Countless numbers of students will be labeled with such terms as at-risk or high-risk for academic failure or inappropriate behavior. As educators, we strive to find interventions, strategies, and programs that will help these students be successful.

Resiliency can be defined as the ability to persist in the face of adversity or the ability to bounce back after facing a challenging situation. Helping students develop resiliency skills and attitudes has a positive effect on academic achievement, behavior, and long-term success in life (Hanson & Austin, 2003).

With this in mind, here are seven key ideas to help struggling students become resilient:

  • Avoid labeling children as “high-risk” or “at-risk.” Instead, refer to high-risk environments or situations that present challenging conditions. All children are capable of great things given the appropriate support and they tend to live up to or down to the expectations we set for them. (Ginsburg, 2011)
  • The person who delivers the program is more important than the program itself. There are numerous effective programs available that are designed to increase resiliency in students and loads of research about the effect of teaching students the skills and attitudes of resiliency. However, personal relationships and connections are the foundation of all effective programs. (Werner & Smith, 1992)
  • Sometimes the apple does fall far from the tree. Students facing challenging situations or difficult home lives need to understand and believe that they can succeed. They need to know, through stories, examples, and role models, that with the right work ethic and commitment they can be successful. They need not be bound solely by their environment, background, or surroundings. (Jensen, 2009)
  • View children not as problems to be fixed but as individuals with strengths, dreams, and opinions. Traditionally schools have been places where the focus has been on identification, remediation, and correction of deficits. Indeed, schools need to know where students are lacking and work hard to help students master important skills and content. However, we also need to use the strengths, abilities, interests of students for them to truly thrive and overcome adverse situations. (Henderson, 2003)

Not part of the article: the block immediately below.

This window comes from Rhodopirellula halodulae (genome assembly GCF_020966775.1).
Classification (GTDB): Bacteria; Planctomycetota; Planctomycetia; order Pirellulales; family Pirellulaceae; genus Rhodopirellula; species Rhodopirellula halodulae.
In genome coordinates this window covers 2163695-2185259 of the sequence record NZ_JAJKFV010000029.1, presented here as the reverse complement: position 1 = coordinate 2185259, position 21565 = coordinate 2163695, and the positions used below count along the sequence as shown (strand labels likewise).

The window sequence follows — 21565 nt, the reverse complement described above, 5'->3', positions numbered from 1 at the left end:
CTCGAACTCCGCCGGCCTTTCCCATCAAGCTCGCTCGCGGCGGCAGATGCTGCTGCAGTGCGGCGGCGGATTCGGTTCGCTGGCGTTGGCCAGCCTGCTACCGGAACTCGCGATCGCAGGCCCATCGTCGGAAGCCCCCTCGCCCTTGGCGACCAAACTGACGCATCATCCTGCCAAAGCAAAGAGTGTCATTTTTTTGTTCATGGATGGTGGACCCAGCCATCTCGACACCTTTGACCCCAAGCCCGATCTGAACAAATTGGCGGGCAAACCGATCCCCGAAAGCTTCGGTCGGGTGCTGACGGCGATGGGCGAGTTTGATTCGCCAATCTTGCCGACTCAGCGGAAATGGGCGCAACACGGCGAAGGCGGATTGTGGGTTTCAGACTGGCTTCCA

• Students must be actively involved in the life of the school and in their own learning. Resiliency isn’t developed being passive. Students need to connect to the people, the content, and the overall learning environment in order to thrive. Challenge students to track their own learning, create goals, and connect to other students with similar interests. In addition, all students should be exposed to challenging curriculum and high expectations. (Rothstein-Fisch & Trumbull, 2008)
  • The stuff of school can be cold and impersonal. The curriculum, the overreliance on testing, the schedules, and even the instruction can sometimes lead children to believe that school is something that is done to them. Take time to make personal connections with students, to laugh with them, and share stories to make school warm, fun, and personal. (Kohn, 1999)
  • Resilience isn’t constant in any of our lives. Resilience tends to ebb and flow throughout our lives based on current situations and challenges. We all have times in our lives where things are going well and times when things are tough. The resilient person is the one who can bounce back, learn, and thrive through the tough times. (Bernard, 2004)

Source: Bryan Harris, director of professional development for the Casa Grande Elementary School District in Arizona. He is the author of Battling Boredom, published by Eye On Education. More information can be found at